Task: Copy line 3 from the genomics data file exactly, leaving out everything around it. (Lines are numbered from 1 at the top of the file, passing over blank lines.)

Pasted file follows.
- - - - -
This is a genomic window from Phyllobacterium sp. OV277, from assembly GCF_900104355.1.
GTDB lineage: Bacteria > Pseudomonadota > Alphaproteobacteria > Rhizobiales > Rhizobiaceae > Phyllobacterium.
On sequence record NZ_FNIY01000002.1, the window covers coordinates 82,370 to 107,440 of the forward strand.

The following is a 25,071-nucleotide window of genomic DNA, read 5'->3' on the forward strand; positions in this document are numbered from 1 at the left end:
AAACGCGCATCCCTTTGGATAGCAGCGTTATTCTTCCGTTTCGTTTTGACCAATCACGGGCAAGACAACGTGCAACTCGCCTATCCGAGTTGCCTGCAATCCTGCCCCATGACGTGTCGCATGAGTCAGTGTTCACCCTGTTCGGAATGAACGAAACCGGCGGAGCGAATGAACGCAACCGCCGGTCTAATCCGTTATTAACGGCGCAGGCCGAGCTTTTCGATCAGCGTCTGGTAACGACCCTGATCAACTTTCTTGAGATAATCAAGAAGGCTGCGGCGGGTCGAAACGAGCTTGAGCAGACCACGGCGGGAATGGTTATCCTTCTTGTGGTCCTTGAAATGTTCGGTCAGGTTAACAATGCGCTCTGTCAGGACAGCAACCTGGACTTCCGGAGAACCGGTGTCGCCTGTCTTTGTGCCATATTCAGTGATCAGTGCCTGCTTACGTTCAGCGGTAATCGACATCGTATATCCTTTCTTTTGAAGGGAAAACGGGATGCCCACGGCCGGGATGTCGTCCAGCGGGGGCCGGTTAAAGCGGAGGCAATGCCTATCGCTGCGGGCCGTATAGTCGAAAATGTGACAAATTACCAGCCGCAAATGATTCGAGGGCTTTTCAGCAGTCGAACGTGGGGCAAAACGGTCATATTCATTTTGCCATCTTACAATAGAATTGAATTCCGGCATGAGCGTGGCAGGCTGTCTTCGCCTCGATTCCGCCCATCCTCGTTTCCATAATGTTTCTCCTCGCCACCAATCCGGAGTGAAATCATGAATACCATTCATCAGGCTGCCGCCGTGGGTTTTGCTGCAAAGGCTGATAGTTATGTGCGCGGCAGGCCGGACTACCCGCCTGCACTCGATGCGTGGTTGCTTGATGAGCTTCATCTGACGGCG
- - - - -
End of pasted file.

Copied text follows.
On sequence record NZ_FNIY01000002.1, the window covers coordinates 82,370 to 107,440 of the forward strand.